Recognize, deal with caregiver burnout before it’s too late

It’s been estimated that as many as 65 million adults in the U.S. care for an elderly, chronically ill or disabled individual. On average, they provide 20 hours of care weekly and receive no compensation in return. These spouses, children, friends, and grandchildren are the foundation of long-term, at-home care in the United States.

Many bear this burden out of love, a sense of responsibility or loyalty, or for altruistic reasons. While providing care to someone can be very rewarding, it can bring with it both physical and emotional consequences. According to the U.S. Centers for Disease Control and Prevention, unpaid caregivers are at increased risk for stress, depression and poor health. Caregiver burnout is a very real concern, affecting not just the caregiver, but families, friends and the care recipient.

Caregiver burnout is defined as a debilitating psychological condition brought about by unrelieved stress.

Signs of caregiver burnout include:
• Lack of energy, overwhelming fatigue, always feeling tired or rundown
• Sleep problems – too much, too little, or poor quality
• Changes in eating habits, weight loss or weight gain
• Depression, feeling of hopelessness, mood swings, anxiety, resentment
• Loss of interest in activities, separation from family, friends, social circles
• Neglect of one’s own physical and emotional needs
• Feeling a loss of control, frustration
• Unusually irritable, impatient or angry with the care recipient and others
• Difficulty coping, solving problems or thinking
• Headaches, stomach aches, ill-defined/mysterious pains or physical problems
• Weakened immunity, getting sick more frequently

Preventing burnout
It may not be 100 percent possible to avoid burnout, but there are things you can do to lessen the risk.

Prioritize. Figure out what’s important and focus on those tasks. Priorities are likely to change daily, if not more often. Don’t feel like a failure when it happens. It’s difficult, if not downright impossible, to predict what will be important tomorrow. Be as flexible as you can!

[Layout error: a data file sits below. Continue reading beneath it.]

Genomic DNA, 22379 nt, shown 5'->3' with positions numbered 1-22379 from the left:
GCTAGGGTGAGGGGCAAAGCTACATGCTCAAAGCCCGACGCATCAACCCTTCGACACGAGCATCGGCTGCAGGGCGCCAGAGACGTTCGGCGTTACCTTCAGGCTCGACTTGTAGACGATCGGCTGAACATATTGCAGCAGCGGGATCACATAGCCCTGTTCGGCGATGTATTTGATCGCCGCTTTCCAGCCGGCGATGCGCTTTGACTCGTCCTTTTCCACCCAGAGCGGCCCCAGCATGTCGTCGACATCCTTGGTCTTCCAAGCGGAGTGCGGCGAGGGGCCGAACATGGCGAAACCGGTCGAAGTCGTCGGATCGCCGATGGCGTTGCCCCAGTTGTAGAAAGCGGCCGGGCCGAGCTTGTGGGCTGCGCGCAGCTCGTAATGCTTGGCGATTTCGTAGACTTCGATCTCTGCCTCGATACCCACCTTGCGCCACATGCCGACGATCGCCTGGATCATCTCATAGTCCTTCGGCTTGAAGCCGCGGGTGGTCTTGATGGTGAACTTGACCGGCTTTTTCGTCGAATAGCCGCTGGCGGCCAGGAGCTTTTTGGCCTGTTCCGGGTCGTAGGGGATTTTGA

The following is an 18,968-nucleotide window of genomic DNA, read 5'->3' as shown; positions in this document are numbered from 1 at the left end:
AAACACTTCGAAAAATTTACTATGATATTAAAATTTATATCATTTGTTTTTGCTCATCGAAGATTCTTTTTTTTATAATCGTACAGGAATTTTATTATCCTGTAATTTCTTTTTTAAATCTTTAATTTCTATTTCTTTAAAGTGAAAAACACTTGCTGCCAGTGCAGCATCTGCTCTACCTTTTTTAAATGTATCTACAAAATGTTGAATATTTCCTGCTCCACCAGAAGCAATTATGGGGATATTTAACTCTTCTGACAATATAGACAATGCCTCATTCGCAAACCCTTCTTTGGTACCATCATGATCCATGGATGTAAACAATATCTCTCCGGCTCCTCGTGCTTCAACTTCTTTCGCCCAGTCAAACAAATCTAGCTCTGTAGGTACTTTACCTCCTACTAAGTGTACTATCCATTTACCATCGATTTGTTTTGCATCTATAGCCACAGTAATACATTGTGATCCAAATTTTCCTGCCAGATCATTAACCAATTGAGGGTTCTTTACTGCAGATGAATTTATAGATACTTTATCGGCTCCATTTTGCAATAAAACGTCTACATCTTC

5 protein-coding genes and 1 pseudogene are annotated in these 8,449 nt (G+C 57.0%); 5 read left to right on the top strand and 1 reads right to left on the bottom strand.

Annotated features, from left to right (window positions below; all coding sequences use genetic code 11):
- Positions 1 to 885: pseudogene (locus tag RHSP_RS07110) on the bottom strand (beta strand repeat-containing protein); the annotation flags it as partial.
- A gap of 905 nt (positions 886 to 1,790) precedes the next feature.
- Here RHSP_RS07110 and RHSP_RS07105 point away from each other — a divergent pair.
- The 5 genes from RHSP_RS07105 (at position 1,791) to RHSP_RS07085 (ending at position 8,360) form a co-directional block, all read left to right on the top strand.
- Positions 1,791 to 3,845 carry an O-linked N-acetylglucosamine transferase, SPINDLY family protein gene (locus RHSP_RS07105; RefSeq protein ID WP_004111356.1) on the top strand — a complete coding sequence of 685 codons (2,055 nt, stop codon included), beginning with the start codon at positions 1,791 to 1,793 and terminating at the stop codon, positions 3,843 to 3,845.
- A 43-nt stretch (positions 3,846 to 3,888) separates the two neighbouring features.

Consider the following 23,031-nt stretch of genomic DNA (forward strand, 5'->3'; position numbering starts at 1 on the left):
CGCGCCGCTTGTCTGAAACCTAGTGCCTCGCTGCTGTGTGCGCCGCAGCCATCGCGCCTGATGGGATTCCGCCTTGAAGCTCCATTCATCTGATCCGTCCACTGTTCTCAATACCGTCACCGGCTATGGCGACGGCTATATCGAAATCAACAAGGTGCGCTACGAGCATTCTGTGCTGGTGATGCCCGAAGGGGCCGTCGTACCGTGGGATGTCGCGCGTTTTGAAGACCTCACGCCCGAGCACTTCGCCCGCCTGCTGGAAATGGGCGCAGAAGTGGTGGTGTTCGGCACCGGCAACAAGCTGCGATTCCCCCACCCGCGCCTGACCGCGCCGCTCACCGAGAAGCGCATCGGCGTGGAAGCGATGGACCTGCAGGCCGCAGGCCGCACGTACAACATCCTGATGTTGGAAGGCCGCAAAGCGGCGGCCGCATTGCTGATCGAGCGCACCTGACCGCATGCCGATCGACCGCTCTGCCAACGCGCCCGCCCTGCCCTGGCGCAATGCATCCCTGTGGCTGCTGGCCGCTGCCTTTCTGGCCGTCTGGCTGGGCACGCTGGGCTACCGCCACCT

Organize. Not only does being organized make it easier for you to accomplish the important things, it makes it easier for others to come in and help. Keep a current list of medications, physicians and other healthcare providers. Know where insurance cards are and have copies of living wills and durable powers of attorney on hand.

Don’t lose yourself. Providing care to another can become overwhelming, stripping away the core things that make you, you. Be sure to set aside time for yourself – to pursue hobbies and activities that you love, to visit with friends, to travel. To care for others, you must first care for yourself!
Find someone to talk to. Talking with someone who understands what you’re going through and who isn’t affected by the situation can make a big difference. If you have trouble finding someone, talk with your doctor, call the local mental health center, or look online.

When people ask if they can help, take them up on it! All too often, caregivers feel that they, and they alone, must do all the work involved in caring for an ailing or aged family member. Nothing could be further from the truth! People offer to help because they genuinely care about you and the person you’re caring for. Carry with you a mental list of things people can do to ease the load. The list might include things like picking up prescriptions, helping with laundry, grocery shopping, staying with the individual while you get your hair done, visit your doctor or get a massage.

Don’t be afraid to hire someone to help. There will be times that you just need a break. When that’s the case, consider a respite care provider, like Care Companions of Ohio. Care Companions serves residents out of our four facilities in Mansfield, Marion, Norwalk, and Portsmouth. Care Companions can give you the time and space you need to take care of yourself while ensuring your loved one’s needs are well-met. Services include help with bathing, dressing and bathroom; companionship services, such as reading visiting and playing games; shopping (groceries, clothing, pharmacy); transportation to medical appointments, the beauty/barber shop; cleaning and laundry services; meal preparation, and more. Care Companions of Ohio can be reached by calling (855) 703-8209.